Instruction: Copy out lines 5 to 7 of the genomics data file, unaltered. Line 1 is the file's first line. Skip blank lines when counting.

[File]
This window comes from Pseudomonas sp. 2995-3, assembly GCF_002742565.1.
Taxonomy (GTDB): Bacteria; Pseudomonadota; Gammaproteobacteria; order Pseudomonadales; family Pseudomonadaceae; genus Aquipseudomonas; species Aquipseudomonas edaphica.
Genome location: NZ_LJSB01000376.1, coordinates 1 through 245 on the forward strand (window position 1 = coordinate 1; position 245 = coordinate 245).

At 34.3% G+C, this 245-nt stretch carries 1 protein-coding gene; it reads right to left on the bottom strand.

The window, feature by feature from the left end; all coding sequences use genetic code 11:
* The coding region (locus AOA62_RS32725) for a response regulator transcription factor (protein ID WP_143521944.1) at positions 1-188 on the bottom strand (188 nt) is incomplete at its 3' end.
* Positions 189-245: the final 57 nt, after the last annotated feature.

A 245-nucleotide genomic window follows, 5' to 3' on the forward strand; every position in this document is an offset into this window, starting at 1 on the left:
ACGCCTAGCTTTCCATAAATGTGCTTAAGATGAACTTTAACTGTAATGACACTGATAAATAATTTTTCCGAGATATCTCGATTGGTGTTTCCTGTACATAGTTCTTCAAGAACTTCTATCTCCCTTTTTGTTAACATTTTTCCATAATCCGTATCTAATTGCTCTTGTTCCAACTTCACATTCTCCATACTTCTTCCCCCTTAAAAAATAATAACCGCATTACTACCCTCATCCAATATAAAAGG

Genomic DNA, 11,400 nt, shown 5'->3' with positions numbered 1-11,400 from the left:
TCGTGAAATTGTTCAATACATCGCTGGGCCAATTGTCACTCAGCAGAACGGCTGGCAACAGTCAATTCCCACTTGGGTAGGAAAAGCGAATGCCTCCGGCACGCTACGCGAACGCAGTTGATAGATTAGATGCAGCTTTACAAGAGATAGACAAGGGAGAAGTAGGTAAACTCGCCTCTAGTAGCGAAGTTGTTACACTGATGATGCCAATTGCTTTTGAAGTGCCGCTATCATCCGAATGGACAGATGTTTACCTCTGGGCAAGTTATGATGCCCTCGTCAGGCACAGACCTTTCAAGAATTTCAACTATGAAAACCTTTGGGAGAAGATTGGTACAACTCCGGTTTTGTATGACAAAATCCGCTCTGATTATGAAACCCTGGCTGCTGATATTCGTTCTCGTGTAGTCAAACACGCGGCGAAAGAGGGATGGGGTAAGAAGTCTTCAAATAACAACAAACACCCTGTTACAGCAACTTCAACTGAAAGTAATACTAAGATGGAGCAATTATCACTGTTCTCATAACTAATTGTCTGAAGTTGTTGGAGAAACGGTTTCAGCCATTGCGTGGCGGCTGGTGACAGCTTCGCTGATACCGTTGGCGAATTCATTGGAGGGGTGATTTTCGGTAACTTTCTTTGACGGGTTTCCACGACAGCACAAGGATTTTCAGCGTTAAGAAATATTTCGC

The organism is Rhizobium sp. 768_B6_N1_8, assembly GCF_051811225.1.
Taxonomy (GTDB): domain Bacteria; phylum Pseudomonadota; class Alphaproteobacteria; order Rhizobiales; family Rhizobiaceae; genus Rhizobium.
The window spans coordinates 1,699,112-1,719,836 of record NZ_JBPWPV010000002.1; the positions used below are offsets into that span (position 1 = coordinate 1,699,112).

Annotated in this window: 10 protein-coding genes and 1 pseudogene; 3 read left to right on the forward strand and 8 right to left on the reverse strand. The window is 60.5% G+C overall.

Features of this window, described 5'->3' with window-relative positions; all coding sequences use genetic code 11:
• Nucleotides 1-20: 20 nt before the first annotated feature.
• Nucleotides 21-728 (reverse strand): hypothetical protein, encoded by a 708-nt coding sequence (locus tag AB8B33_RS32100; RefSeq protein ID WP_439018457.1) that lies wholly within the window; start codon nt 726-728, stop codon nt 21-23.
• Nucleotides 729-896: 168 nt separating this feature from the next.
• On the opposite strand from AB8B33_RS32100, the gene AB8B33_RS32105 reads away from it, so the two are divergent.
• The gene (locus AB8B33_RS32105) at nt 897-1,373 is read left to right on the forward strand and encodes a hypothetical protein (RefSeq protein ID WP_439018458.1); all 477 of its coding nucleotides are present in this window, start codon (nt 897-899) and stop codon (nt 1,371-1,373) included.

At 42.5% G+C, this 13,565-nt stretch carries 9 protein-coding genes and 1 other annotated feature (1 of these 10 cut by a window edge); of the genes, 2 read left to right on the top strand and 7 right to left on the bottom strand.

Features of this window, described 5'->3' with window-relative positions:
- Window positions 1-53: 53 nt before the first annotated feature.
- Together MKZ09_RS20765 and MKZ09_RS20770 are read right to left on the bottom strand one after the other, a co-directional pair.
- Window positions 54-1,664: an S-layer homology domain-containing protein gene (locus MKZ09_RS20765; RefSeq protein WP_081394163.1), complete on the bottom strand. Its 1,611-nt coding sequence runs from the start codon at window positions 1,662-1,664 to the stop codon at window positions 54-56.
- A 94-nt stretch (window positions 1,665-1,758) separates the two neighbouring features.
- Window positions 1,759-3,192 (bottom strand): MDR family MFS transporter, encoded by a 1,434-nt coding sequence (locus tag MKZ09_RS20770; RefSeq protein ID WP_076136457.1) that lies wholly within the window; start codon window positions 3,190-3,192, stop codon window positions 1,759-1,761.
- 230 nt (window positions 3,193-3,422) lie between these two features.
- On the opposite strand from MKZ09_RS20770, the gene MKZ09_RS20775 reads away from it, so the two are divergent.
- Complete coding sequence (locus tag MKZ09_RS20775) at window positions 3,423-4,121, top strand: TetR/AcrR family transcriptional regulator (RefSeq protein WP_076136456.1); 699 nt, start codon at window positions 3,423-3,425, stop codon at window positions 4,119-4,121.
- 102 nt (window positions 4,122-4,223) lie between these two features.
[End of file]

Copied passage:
The window, feature by feature from the left end; all coding sequences use genetic code 11:
* The coding region (locus AOA62_RS32725) for a response regulator transcription factor (protein ID WP_143521944.1) at positions 1-188 on the bottom strand (188 nt) is incomplete at its 3' end.
* Positions 189-245: the final 57 nt, after the last annotated feature.